Materials and Methods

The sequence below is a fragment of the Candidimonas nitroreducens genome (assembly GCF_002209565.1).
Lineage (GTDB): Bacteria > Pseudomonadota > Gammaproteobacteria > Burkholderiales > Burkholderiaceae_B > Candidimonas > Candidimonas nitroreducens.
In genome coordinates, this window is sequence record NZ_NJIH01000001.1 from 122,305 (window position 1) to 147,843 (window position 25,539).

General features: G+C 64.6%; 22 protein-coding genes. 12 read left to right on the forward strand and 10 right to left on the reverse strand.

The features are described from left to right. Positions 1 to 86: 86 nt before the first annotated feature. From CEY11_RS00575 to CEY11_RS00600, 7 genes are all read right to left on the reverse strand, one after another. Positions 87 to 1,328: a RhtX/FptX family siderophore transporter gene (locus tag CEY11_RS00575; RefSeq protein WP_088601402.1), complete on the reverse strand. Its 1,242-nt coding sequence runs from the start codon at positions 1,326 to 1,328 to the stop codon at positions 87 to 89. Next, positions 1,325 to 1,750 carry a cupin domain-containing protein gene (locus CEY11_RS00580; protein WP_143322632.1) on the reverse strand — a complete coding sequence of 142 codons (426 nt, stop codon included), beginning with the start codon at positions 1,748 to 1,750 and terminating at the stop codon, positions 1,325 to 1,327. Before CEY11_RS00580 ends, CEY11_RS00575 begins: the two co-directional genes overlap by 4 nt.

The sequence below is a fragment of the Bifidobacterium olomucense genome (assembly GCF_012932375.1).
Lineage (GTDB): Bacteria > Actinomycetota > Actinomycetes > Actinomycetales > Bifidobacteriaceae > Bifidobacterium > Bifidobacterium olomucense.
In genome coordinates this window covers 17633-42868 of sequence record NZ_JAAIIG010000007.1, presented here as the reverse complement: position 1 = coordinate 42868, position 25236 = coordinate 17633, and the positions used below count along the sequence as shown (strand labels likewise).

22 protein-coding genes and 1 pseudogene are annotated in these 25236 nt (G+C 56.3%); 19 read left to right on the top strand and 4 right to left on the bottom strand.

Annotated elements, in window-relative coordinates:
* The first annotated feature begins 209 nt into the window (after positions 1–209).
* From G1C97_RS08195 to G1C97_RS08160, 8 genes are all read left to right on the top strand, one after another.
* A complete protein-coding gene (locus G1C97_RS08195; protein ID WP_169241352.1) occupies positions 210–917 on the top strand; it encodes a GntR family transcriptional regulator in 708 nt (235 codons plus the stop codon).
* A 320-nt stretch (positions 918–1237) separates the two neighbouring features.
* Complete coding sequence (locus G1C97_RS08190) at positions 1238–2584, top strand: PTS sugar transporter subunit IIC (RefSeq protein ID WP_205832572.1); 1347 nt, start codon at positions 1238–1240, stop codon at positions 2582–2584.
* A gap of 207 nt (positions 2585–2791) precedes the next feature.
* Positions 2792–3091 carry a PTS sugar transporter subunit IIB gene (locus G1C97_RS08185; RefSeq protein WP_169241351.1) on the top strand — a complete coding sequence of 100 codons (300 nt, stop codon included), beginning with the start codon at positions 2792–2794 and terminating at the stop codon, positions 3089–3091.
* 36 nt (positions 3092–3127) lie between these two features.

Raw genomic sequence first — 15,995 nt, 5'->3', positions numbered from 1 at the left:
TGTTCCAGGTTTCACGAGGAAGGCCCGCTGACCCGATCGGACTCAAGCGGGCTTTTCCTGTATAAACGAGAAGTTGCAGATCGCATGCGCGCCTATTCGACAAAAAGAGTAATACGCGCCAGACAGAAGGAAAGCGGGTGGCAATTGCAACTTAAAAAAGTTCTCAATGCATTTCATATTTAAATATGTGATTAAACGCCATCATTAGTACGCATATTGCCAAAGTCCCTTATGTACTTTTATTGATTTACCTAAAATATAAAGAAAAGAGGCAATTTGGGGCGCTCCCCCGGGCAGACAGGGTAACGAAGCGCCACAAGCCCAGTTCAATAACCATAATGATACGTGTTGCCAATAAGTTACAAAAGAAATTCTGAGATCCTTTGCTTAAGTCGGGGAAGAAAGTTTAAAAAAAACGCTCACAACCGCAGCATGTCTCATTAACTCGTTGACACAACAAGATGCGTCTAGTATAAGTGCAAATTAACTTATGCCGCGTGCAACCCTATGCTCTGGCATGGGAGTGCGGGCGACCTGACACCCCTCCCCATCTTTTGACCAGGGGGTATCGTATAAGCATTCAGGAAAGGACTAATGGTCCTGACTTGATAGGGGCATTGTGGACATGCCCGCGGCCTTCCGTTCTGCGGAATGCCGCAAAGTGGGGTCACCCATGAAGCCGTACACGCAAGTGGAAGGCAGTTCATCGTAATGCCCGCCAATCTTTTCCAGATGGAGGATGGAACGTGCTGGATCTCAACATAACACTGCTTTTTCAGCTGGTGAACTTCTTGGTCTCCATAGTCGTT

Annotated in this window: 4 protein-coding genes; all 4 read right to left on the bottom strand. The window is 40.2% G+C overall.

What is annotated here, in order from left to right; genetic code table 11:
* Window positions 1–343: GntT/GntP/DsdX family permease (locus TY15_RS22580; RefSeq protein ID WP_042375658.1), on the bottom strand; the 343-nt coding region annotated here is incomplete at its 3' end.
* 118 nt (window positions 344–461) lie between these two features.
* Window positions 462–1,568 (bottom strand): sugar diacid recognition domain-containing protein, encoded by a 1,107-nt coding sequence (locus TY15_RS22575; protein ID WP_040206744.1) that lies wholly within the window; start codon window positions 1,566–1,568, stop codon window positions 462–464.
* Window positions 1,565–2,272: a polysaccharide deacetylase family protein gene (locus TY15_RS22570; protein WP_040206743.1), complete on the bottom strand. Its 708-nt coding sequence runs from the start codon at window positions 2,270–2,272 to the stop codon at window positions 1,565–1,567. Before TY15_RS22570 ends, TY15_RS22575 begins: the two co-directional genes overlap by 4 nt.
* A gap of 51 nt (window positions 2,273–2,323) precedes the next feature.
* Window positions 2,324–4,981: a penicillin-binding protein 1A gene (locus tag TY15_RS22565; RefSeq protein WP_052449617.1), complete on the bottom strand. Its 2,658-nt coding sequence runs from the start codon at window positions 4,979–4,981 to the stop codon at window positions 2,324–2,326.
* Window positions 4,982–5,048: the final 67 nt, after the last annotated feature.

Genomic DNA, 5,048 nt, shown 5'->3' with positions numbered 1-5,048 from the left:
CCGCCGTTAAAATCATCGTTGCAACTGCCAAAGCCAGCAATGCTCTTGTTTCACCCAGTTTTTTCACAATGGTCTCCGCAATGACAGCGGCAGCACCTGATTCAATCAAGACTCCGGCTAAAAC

Sixty-nine athletes from three National Collegiate Athletic Association (NCAA) Division 1 and Division 2 women’s soccer teams participated in this study (Table 1). Teams were recruited based on proximity to the testing site and willingness to participate in motion analysis testing and the 11+ intervention. All participants signed informed consent documents prior to participation, and all study procedures were approved by the University of Delaware Institutional Review Board. Players were included, regardless of injury history, if they could complete a unilateral cutting task. Two teams completed the 11+ as a warm-up before team practices and games and served as the intervention cohort (Figure 1). Execution of the 11+ was supervised by the teams’ coach and athletic trainers. The coach from each intervention team completed a digital contract at the beginning of the season to acknowledge compliance to completing the 11+ throughout the 12 week season. Further description of the 11+ can be found on the FIFA Medical Network website.26 Compliance was also verified by a study investigator at the conclusion of the season. Intervention teams completed the 11+ at least three times a week for the duration of preseason and throughout the NCAA soccer season. The third team agreed to participate in preseason and postseason motion analysis testing, but was not willing to implement the 11+. Therefore, the third team served as a control team and continued to complete their standard warm-up before practices and games. The control team’s warm-up consisted of running, dynamic stretching, and passing the ball. Each team’s respective athletic trainer kept a log of all injuries sustained by players throughout the season, which was then sent to the study investigators.